Clear blue skies in Chicago but smoke and haze still a threat from fires

Weather Blog

Dramatically clearer blue skies have offered Chicago area residents us such a beautiful view of the sky today, particularly in areas along and close to Lake Michigan where the day’s stabilizing “NE” winds have swept skies clear of the cumulus clouds evident west of the city. Northwest winds aloft have brought Canadian air free of the Western smoke to the area.

Model smoke forecasts keep Chicago area skies smoke-free Saturday. But a return to hazier, smoky skies is evident from model projection of the smoke’s resurgence are clear as we move into Sunday morning.

This animated “true color” GOES-16 weather satellite imagery allows us follow the hazy smoke plume across the country. It reaches a swath of the Midwest–but to the south and west of Chicago.

First a short-range forecast into Saturday for North America off the Weather Service’s RAP model:

Here’s a longer range model smoke forecast which extends through daybreak Sunday and shows the smoke about to re-enter Chicago area airspace:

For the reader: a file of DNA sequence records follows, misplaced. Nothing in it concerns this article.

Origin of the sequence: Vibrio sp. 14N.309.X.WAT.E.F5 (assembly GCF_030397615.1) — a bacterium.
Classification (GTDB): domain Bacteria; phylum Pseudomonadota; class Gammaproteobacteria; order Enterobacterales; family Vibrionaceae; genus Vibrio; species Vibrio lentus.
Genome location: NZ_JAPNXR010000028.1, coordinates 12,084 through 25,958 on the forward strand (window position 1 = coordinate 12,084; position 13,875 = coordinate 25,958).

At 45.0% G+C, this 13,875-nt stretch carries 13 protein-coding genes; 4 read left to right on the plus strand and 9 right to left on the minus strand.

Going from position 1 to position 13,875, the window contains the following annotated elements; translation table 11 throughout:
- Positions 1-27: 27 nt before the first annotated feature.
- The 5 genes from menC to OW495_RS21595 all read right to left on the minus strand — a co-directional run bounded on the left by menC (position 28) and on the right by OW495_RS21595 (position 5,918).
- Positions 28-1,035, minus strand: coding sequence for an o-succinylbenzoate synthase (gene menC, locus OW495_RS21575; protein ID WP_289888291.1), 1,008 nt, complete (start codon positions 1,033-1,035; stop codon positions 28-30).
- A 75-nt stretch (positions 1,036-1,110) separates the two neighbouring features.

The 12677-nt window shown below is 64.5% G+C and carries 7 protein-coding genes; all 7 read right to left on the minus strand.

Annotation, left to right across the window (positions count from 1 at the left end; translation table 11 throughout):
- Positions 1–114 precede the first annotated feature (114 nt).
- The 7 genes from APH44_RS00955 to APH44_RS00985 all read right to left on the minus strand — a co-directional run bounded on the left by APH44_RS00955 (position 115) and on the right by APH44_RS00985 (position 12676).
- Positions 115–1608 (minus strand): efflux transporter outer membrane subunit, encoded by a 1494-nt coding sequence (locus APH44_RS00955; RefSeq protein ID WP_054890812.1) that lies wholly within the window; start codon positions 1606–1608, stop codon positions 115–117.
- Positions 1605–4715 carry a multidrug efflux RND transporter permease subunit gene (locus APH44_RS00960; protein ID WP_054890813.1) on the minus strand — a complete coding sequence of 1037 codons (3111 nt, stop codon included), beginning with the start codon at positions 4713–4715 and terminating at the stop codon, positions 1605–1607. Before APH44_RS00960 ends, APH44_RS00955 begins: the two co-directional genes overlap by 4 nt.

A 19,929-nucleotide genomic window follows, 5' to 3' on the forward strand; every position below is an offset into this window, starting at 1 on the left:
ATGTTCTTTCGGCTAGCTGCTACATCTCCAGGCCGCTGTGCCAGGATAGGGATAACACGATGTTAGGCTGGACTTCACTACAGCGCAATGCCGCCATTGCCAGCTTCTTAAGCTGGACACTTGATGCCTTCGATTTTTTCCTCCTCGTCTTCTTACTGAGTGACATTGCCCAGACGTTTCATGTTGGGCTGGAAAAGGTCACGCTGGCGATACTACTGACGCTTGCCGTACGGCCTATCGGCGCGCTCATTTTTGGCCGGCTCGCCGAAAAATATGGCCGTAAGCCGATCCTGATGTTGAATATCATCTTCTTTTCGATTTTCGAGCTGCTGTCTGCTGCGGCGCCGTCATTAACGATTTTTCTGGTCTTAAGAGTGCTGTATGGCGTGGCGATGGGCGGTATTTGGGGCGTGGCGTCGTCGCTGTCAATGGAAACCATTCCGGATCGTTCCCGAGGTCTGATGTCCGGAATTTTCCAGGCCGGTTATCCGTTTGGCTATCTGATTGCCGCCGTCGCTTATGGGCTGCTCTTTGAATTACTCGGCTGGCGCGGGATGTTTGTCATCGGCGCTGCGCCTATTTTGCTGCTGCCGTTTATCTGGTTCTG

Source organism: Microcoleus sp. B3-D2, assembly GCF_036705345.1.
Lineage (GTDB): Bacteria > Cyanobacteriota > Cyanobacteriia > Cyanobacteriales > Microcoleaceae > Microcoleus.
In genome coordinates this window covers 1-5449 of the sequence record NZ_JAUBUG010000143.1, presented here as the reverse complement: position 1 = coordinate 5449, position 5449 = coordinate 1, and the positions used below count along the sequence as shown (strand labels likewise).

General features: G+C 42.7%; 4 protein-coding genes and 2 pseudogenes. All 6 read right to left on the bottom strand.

“Firenado”

The horrific fires of recent years, most recently those burning across the West and those so much in the news in Australia during its catastophic fire season of the past year, have brought the “firenado” or “fire whirl” phenomenon to our attention time and again. These are rotating funnels of flame produced as air rises over intensely hot blaze. The ascending air is replaced by an inward rush of air on which the Coriolis force–produced by the rotation of Earth on its axis–goes to work producing rotation in the hot column of rising air.

As NBC Los Angeles meteorologist Anothony Yanez demonstrated in this video he posted just last evening, producing miniature “firenadoes” can be done in a controlled environment.

Yanez writes,

Here is how a firewhirl or firenado is made. Every fire makes its own wind or own weather. As fires compete for oxygen a whirl forms in the center. This demonstration shows how easy it is to make a firenado and how common they are. Most are hidden by smoke.

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